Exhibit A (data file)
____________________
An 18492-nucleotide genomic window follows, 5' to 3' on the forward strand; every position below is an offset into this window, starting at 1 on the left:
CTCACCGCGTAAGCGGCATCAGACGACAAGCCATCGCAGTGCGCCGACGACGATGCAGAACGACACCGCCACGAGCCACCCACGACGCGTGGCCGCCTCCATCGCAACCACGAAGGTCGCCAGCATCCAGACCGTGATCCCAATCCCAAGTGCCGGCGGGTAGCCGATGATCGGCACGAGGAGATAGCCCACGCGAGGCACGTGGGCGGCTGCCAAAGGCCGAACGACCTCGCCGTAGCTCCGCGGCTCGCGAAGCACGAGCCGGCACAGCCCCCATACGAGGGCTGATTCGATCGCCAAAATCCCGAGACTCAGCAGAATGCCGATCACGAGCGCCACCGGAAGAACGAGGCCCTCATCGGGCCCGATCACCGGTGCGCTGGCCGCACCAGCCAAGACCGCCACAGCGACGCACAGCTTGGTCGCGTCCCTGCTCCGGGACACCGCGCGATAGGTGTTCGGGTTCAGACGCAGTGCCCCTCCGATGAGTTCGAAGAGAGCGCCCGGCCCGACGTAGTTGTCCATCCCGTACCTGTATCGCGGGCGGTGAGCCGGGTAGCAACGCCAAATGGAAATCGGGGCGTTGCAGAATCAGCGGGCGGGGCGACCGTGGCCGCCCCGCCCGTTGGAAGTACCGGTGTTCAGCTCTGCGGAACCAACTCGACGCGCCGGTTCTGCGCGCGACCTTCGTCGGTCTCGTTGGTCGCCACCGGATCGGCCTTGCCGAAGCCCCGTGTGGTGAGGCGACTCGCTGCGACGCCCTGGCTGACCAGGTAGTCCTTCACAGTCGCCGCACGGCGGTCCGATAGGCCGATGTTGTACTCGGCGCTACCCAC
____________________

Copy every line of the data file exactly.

An 18492-nucleotide genomic window follows, 5' to 3' on the forward strand; every position below is an offset into this window, starting at 1 on the left:
CTCACCGCGTAAGCGGCATCAGACGACAAGCCATCGCAGTGCGCCGACGACGATGCAGAACGACACCGCCACGAGCCACCCACGACGCGTGGCCGCCTCCATCGCAACCACGAAGGTCGCCAGCATCCAGACCGTGATCCCAATCCCAAGTGCCGGCGGGTAGCCGATGATCGGCACGAGGAGATAGCCCACGCGAGGCACGTGGGCGGCTGCCAAAGGCCGAACGACCTCGCCGTAGCTCCGCGGCTCGCGAAGCACGAGCCGGCACAGCCCCCATACGAGGGCTGATTCGATCGCCAAAATCCCGAGACTCAGCAGAATGCCGATCACGAGCGCCACCGGAAGAACGAGGCCCTCATCGGGCCCGATCACCGGTGCGCTGGCCGCACCAGCCAAGACCGCCACAGCGACGCACAGCTTGGTCGCGTCCCTGCTCCGGGACACCGCGCGATAGGTGTTCGGGTTCAGACGCAGTGCCCCTCCGATGAGTTCGAAGAGAGCGCCCGGCCCGACGTAGTTGTCCATCCCGTACCTGTATCGCGGGCGGTGAGCCGGGTAGCAACGCCAAATGGAAATCGGGGCGTTGCAGAATCAGCGGGCGGGGCGACCGTGGCCGCCCCGCCCGTTGGAAGTACCGGTGTTCAGCTCTGCGGAACCAACTCGACGCGCCGGTTCTGCGCGCGACCTTCGTCGGTCTCGTTGGTCGCCACCGGATCGGCCTTGCCGAAGCCCCGTGTGGTGAGGCGACTCGCTGCGACGCCCTGGCTGACCAGGTAGTCCTTCACAGTCGCCGCACGGCGGTCCGATAGGCCGATGTTGTACTCGGCGCTACCCAC